Here are two possible explanations, both of them very unwelcome:

  1. There is a serious unperceived flaw in the reasoning developed at the beginning of this study. If so, why has no one long since put a finger on it?
  2. There is yet again a delay in fulfilment, and this because Israel and the New Israel are alike unworthy of their high privilege. Five minutes to midnight, and all the virgins, wise and unwise alike, are “asleep" — and for more reasons than one. Some are sunk in tradition, with more reverence for the mistakes of their "pioneers" than for Holy Scripture. Some — many — have wrapped themselves in the comforts of an affluent Godless society. Some — not a few! — find self-congratulation in erecting and maintaining barriers of fellowship between brother and brother.
All this whilst the miseries of the world intensify, and whilst angels, eager to go into action on their Lord's behalf, weep over Jerusalem as He did.

More examples of God changing His mind:

Acts 7: 25RV; 1 Kgs. 21: 19, 21RV, 29; 1 Kgs. 20: 42; 2 Sam. 24: 15; Heb.; Gen. 2: 17; Amos 1: 3RVm; Is. 62: 6RV; Lk. 13: 8, 9; Dt. 28: 1, 15; Acts 1: 6-8; Jn. 1: 23; Jn. 1: 31; Mk. 13: 32; Mt. 23: 39Gk; (other examples: Mt. 10: 23; 12: 20; Lk. 19: 23; 1 Cor. 4: 5; 11: 26; Jas. 5: 7; Rev. 2: 25); 1 Kgs. 8: 46-53; Dan. 9: 4-19 (especially v.13); Neh. 1: 5-11; Mal. 4: 5, 6; Is. 17: 7, 8; 40: 3; 59: 20; Zeph. 2: 3; Ezek. 20: 42-44; Ps. 81: 13; Jer. 4: 1, 2.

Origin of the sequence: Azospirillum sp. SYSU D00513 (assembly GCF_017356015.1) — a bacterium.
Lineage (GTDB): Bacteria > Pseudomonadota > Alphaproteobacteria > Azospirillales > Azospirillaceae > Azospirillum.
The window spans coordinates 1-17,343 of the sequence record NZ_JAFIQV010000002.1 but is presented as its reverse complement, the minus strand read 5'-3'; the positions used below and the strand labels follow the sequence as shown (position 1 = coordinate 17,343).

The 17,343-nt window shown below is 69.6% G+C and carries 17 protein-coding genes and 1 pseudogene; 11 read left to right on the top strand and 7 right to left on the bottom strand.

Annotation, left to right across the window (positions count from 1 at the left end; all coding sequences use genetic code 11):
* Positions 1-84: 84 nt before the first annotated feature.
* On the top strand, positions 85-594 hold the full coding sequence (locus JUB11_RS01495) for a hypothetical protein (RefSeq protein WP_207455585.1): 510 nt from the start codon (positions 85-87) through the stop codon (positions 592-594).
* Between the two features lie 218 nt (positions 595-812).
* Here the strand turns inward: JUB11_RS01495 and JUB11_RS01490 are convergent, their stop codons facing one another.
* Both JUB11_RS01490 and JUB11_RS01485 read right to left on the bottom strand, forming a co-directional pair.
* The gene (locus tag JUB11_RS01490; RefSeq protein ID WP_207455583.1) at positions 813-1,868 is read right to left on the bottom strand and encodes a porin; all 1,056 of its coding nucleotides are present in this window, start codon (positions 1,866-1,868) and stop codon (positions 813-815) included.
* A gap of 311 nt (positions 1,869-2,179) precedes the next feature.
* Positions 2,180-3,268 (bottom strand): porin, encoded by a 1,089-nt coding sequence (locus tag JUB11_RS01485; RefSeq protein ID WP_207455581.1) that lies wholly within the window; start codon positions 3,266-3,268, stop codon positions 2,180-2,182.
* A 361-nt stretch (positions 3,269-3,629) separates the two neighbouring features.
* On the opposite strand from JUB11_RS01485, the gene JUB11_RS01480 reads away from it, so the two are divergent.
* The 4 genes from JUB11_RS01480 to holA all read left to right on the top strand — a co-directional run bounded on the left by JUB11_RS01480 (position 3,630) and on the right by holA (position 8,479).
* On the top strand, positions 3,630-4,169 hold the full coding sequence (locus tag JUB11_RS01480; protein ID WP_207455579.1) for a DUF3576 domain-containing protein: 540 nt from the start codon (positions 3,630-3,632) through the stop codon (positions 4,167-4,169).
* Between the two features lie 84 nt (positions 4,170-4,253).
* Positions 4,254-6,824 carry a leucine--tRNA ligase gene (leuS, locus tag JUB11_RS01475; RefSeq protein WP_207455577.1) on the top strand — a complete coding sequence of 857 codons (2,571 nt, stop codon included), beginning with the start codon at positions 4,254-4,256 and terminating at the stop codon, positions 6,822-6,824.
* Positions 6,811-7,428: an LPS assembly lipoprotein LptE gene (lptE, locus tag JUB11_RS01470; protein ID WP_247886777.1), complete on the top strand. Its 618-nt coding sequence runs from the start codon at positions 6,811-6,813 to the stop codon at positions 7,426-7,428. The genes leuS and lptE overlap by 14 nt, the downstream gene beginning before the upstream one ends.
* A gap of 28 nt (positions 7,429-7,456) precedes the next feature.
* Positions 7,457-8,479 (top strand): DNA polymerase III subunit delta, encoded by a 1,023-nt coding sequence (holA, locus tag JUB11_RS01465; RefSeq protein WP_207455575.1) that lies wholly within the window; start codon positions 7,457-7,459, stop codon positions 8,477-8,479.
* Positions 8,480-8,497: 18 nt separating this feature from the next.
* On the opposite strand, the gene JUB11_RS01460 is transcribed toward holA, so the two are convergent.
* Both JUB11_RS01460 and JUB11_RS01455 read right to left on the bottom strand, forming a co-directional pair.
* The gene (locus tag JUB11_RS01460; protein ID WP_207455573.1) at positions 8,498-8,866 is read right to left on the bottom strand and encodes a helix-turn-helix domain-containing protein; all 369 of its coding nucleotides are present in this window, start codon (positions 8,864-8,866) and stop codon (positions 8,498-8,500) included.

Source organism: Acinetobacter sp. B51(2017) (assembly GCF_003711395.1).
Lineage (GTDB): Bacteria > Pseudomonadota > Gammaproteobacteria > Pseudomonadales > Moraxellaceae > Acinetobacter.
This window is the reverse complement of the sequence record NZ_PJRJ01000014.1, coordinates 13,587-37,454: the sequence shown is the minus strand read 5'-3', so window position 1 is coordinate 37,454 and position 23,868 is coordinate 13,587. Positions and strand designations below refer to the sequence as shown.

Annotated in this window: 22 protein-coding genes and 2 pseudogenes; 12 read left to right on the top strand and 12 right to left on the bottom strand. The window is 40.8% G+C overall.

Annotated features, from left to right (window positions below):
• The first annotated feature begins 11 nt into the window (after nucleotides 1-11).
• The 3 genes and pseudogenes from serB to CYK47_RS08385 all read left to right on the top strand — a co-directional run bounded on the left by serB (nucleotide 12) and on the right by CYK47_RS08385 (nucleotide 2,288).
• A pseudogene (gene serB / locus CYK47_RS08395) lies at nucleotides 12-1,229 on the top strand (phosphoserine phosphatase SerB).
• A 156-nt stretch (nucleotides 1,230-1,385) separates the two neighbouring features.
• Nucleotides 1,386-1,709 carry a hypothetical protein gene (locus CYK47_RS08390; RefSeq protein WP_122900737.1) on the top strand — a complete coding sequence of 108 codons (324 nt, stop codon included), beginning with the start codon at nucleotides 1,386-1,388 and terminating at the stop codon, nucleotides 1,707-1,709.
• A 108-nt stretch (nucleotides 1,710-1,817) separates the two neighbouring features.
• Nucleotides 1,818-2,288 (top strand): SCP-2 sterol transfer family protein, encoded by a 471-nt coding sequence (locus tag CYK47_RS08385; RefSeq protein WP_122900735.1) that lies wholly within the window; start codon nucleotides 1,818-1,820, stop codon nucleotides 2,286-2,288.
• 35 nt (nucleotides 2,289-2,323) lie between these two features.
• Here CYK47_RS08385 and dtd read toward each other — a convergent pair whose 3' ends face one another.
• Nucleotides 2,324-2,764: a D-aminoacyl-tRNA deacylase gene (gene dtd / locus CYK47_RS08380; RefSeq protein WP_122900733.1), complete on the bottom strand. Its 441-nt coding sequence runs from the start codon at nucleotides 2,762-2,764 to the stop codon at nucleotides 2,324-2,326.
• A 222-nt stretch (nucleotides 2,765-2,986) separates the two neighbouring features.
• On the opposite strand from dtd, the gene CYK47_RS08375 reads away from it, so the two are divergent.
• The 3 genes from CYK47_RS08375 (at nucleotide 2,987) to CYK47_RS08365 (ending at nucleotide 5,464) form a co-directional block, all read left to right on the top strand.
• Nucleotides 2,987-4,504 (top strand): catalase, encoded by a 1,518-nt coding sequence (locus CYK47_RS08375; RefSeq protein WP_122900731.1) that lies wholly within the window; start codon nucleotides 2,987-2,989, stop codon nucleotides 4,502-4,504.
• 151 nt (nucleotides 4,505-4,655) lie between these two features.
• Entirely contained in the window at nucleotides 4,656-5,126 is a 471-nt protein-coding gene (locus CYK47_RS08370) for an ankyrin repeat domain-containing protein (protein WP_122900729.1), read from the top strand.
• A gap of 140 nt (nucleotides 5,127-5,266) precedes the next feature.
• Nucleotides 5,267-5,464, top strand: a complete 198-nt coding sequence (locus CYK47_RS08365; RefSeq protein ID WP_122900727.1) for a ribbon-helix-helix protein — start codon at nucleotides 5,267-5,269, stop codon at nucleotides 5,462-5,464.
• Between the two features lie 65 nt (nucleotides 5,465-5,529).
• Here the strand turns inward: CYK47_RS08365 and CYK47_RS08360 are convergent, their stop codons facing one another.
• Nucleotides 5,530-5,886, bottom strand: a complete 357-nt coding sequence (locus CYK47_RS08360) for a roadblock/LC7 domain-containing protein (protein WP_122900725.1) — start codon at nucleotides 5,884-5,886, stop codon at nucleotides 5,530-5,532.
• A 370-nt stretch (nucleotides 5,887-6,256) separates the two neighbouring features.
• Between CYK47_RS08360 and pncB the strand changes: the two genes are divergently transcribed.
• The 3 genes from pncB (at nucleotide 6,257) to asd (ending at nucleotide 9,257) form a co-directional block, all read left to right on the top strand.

New Testament expectation of early return of Christ:

Phil. 4: 5; 1 Pet. 4: 7 (cp. use in Mt. 26: 18; 2 Tim. 4: 6); Heb. 10: 37 (cp. Jn. 13: 33); Rom. 16: 20; 1 Cor. 7: 29; Mt. 10: 23; 24: 29; Mt. 16: 27, 28; 1 Pet. 1: 20; Heb. 9: 26; Mt. 13: 40; 24: 3; 1 Jn. 2: 18; 1 Cor. 10: 11; Mt. 26: 64; Lk. 24: 52; Rom. 13: 11, 12; 1 Th. 1: 10, 5: 23; Heb. 1: 2; 10: 25; Jas. 5: 8, 9; 2 Pet. 2: 3; 1 Jn. 2: 17, 18RV; 2 Pet. 3: 3; Jn. 21: 22; Rev. 1: 1, 3; 2: 5, 16; 2: 25; 3: 3; 19: 15; 22: 7, 20; 6: 11; 3: 20; 22: 10-12.